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French Laundry Alums Quietly Bring Fine Dining Magic to Palo Alto

With a choice of tasting menus or upscale bar dining, Protégé is elevating Silicon Valley dining options

Ricotta dumplings with English peas
Courtesy of Protege

Among the Palo Alto startups going public this week is Protégé, which launched at 250 California Avenue. “High-tech” at Protégé is classic haute cuisine technique, honed in the world’s finest kitchens and casually dressed as a neighborhood date night eatery. In reality, it’s a restaurant serving meticulously crafted modern American dishes alongside a wine lover’s dream list.

Protégé is the brainchild of two French Laundry veterans, chef Anthony Secviar and Master Sommelier Dennis Kelly. They aim to disrupt the notion that fine dining has to be drawn-out formal dining, or that you have to drive to San Francisco for a night out. But when opening a neighborhood joint for the Google and Facebook elite, casual does not mean low-fi.

Before it became a fine dining destination, the address 250 California Avenue had a much different past, as The Edge. It was the only place where kids could rock out to live acts like The Cars, Blondie, and the Talking Heads. It shut down 18 years ago and the building was demolished, but the property is back in a new bid to shake up the neighborhood.

Courtesy of Protégé

Rather than a four-hour marathon of endless tiny bites, the reservation-only dining room offers prix fixe options of two courses for $55, three for $69, or four courses for $85. Dishes like charcoal-roasted white asparagus specially flown in from their fishmonger’s grandmother in Holland demonstrate their commitment to sourcing truly special ingredients, but they also plan to take full advantage of the weekly Cal Ave. farmers’ market on their doorstep. The cheese cart is stocked by Andante Dairy’s Soyoung Scanlon, and the dessert cart is the brilliant handiwork of fellow French Laundry alum and pastry chef Eddie Lopez, who also hails from Grace in Chicago and The Vintage Cave in Honolulu.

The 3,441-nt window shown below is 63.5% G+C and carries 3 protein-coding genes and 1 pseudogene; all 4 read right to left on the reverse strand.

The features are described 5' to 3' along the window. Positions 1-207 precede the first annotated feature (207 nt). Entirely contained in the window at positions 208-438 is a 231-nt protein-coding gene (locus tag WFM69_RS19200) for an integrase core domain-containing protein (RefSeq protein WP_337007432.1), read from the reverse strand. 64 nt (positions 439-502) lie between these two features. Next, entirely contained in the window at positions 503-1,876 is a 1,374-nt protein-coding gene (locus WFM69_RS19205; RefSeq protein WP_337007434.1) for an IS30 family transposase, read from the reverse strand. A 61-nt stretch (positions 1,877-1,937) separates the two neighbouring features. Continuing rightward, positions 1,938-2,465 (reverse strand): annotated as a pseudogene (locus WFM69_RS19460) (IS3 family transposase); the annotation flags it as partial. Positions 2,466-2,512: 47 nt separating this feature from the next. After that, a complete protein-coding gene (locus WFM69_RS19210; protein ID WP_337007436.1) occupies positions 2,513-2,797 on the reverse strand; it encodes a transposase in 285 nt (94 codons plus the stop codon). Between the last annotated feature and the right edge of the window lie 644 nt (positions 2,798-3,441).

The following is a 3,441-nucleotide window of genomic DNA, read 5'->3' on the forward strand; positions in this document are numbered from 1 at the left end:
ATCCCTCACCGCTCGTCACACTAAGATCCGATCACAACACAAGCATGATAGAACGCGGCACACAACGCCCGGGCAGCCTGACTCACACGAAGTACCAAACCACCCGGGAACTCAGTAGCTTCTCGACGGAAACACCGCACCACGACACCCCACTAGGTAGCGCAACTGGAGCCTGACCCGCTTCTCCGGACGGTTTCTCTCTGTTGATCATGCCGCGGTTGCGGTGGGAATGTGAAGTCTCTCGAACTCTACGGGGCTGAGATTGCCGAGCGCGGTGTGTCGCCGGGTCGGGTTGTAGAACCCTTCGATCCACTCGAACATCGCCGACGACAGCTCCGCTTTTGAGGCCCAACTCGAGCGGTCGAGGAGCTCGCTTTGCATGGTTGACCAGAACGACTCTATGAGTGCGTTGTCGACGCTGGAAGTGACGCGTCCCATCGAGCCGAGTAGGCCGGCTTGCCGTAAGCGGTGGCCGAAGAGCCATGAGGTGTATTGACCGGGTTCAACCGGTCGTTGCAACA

Despite the impressive pedigrees, “approachable” is Protégé’s mantra, and most of the space is given over to a stylish yet comfortable no-reservations lounge. “We want to showcase our style, training, and talent, but this isn’t an art project,” says Secviar. “We want to appeal to a wide demographic.”

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“The idea is for people in the neighborhood to stop by, maybe for a spontaneous date night. They can decide just to have a glass and a couple of dishes to share, or have a four-course meal,” explains dining room manager Kent Bui, formerly of Manresa. The airy room accommodates tables of two to four people, with a 10-seat bar. Outdoor seating will also be available.

The dishes served in the lounge are supposedly more casual than those of the dining room, but the ham hock hush puppies ($8) turned out to be four gilt spheres served on a bed of tiny popped grains. The beautifully executed short rib pithivier with that Holland white asparagus, rich potato puree, and red wine sauce ($30) would be at home in any Michelin-starred dining room. It’s not your usual bar fare.

Every detail of Protégé shows the team’s unique fingerprints, from the chicken foot impressed into the handmade brick made specially to weigh down the “brick chicken” Cornish game hens ($27), to the founders’ life stories written into literal giant thumbprints on the wall by local artist Rafael Arana. Lopez is even baking breads with Palo Alto wild yeast starter.

Anthony Secviar’s Easy Bake Oven
Lydia Itoi

Besides redefining dining in Silicon Valley, Protégé’s other goal is to serve as a kitchen incubator and launching pad for rising talent. “I had so many great mentors. Thomas Keller and Corey Lee at French Laundry helped us visualize and conceptualize, and William Bradley at Addison taught me so much about building great flavor and taste,” says Secviar, who first learned cooking by watching his mother and experimenting with the Easy-Bake oven he received as a child and still displays in his office. Dennis Kelly, who is one of only 236 people to hold a diploma as a Master Sommelier, also reminisces with gratitude all of the tastes shared with him by his teachers along the way. “I just want to pay it forward.”

The lounge and bar will offer a la carte during dinner from 5:30 p.m. – 9:30 p.m. Tuesday through Thursday and Friday and Saturday from 5:30 p.m.- 10 p.m. The dining room offers tables for two to four people Tuesday through Thursday from 5:30 p.m.-9:30 p.m., and Friday and Saturday from 5:30 p.m.-10 p.m.